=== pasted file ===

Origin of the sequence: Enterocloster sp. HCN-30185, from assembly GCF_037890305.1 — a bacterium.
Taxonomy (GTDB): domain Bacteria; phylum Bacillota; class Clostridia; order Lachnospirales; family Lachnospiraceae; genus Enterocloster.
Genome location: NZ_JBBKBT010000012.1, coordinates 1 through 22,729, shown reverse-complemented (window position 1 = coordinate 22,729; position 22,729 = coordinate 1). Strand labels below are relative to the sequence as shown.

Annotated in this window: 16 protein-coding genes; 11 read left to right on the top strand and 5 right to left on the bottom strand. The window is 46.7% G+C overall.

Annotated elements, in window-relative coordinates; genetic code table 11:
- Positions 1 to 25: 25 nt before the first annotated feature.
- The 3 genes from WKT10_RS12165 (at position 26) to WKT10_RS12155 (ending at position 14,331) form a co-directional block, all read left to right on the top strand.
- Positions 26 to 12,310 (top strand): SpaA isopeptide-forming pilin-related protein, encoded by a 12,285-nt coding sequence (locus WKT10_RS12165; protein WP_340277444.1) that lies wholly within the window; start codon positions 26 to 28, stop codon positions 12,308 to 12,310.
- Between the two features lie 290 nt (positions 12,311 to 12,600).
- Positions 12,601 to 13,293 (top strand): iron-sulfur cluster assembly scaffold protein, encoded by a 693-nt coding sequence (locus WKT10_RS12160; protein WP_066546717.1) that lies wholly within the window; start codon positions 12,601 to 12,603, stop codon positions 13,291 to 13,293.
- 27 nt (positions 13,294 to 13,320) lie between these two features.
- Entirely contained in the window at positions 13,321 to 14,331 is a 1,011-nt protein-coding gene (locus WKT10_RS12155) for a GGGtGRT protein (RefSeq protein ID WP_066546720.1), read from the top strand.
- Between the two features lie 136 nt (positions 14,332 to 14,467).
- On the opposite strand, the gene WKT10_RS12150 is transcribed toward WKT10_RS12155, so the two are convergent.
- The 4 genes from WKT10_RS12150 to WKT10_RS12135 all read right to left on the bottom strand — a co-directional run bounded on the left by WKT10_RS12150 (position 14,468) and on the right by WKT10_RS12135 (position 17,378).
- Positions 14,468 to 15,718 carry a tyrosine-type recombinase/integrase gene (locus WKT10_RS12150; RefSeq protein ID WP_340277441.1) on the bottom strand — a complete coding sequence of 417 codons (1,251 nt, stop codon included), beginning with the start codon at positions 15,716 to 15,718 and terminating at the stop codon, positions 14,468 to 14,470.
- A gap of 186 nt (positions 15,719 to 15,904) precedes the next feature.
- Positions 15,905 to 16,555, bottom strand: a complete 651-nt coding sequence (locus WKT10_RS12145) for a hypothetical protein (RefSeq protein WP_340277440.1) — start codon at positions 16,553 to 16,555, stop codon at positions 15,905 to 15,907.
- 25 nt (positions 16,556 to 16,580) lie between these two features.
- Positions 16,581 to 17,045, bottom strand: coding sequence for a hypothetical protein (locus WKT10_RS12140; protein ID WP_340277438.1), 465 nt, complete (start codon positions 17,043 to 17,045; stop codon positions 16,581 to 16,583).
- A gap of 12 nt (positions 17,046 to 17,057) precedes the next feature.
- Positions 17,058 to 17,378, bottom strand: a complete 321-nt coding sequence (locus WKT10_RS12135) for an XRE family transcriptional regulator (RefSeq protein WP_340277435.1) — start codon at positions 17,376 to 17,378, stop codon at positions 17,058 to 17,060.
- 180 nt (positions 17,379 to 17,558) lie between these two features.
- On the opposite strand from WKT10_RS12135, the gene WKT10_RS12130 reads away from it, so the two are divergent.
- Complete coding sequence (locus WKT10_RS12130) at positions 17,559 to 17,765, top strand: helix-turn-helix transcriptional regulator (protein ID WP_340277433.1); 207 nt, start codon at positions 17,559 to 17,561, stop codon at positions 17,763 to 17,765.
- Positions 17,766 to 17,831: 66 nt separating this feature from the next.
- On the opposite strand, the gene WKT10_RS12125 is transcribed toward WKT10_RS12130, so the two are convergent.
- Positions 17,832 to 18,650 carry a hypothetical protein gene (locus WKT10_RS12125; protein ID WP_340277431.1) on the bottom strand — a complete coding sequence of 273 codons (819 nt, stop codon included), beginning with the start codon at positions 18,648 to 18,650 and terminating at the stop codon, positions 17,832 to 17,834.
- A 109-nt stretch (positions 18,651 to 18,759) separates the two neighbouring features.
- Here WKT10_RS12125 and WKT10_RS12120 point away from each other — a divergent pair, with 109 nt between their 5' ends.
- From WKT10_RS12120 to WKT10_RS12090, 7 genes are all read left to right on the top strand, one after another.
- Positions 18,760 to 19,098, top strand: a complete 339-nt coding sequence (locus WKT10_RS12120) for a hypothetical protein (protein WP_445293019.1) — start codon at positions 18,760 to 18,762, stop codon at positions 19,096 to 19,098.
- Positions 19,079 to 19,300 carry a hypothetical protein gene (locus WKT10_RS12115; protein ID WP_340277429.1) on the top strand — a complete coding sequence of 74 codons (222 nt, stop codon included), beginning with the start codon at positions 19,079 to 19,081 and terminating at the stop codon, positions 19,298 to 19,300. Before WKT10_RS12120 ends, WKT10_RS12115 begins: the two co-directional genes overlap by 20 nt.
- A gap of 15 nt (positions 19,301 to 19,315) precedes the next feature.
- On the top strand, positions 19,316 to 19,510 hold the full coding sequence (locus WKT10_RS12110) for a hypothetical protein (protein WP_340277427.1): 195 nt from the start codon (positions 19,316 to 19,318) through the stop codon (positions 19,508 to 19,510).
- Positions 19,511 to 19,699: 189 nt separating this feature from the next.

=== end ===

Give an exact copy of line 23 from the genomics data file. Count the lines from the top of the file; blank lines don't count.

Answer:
- 180 nt (positions 17,379 to 17,558) lie between these two features.